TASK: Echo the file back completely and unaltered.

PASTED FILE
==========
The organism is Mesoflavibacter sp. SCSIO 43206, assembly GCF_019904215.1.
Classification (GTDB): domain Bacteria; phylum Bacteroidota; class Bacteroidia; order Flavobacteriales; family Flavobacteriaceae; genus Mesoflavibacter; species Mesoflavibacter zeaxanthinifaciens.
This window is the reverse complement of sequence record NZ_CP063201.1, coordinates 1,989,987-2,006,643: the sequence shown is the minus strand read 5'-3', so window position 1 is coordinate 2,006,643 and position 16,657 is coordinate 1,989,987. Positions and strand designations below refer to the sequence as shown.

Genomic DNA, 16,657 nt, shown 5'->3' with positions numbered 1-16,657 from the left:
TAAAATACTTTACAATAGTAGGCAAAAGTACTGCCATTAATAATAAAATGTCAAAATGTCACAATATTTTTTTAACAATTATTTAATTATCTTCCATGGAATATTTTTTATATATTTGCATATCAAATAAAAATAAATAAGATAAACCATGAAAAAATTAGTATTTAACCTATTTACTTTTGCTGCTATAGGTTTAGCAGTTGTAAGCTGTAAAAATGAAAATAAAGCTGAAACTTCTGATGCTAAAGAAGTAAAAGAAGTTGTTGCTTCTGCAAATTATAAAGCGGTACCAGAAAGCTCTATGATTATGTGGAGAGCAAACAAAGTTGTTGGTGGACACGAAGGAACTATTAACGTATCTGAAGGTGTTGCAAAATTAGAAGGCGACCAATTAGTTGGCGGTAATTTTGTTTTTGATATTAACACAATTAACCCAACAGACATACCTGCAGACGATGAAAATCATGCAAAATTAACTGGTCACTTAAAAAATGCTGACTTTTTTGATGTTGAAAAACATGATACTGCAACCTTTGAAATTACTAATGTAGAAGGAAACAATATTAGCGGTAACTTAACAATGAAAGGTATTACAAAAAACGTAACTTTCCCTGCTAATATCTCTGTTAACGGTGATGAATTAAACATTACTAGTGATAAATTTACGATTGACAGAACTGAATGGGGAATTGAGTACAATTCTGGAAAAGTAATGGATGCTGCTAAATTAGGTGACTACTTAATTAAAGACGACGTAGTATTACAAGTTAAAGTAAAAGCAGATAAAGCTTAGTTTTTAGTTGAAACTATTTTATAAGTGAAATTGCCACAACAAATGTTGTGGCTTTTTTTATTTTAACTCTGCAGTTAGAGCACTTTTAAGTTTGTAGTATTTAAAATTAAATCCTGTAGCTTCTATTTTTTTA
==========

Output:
The organism is Mesoflavibacter sp. SCSIO 43206, assembly GCF_019904215.1.
Classification (GTDB): domain Bacteria; phylum Bacteroidota; class Bacteroidia; order Flavobacteriales; family Flavobacteriaceae; genus Mesoflavibacter; species Mesoflavibacter zeaxanthinifaciens.
This window is the reverse complement of sequence record NZ_CP063201.1, coordinates 1,989,987-2,006,643: the sequence shown is the minus strand read 5'-3', so window position 1 is coordinate 2,006,643 and position 16,657 is coordinate 1,989,987. Positions and strand designations below refer to the sequence as shown.

Genomic DNA, 16,657 nt, shown 5'->3' with positions numbered 1-16,657 from the left:
TAAAATACTTTACAATAGTAGGCAAAAGTACTGCCATTAATAATAAAATGTCAAAATGTCACAATATTTTTTTAACAATTATTTAATTATCTTCCATGGAATATTTTTTATATATTTGCATATCAAATAAAAATAAATAAGATAAACCATGAAAAAATTAGTATTTAACCTATTTACTTTTGCTGCTATAGGTTTAGCAGTTGTAAGCTGTAAAAATGAAAATAAAGCTGAAACTTCTGATGCTAAAGAAGTAAAAGAAGTTGTTGCTTCTGCAAATTATAAAGCGGTACCAGAAAGCTCTATGATTATGTGGAGAGCAAACAAAGTTGTTGGTGGACACGAAGGAACTATTAACGTATCTGAAGGTGTTGCAAAATTAGAAGGCGACCAATTAGTTGGCGGTAATTTTGTTTTTGATATTAACACAATTAACCCAACAGACATACCTGCAGACGATGAAAATCATGCAAAATTAACTGGTCACTTAAAAAATGCTGACTTTTTTGATGTTGAAAAACATGATACTGCAACCTTTGAAATTACTAATGTAGAAGGAAACAATATTAGCGGTAACTTAACAATGAAAGGTATTACAAAAAACGTAACTTTCCCTGCTAATATCTCTGTTAACGGTGATGAATTAAACATTACTAGTGATAAATTTACGATTGACAGAACTGAATGGGGAATTGAGTACAATTCTGGAAAAGTAATGGATGCTGCTAAATTAGGTGACTACTTAATTAAAGACGACGTAGTATTACAAGTTAAAGTAAAAGCAGATAAAGCTTAGTTTTTAGTTGAAACTATTTTATAAGTGAAATTGCCACAACAAATGTTGTGGCTTTTTTTATTTTAACTCTGCAGTTAGAGCACTTTTAAGTTTGTAGTATTTAAAATTAAATCCTGTAGCTTCTATTTTTTTA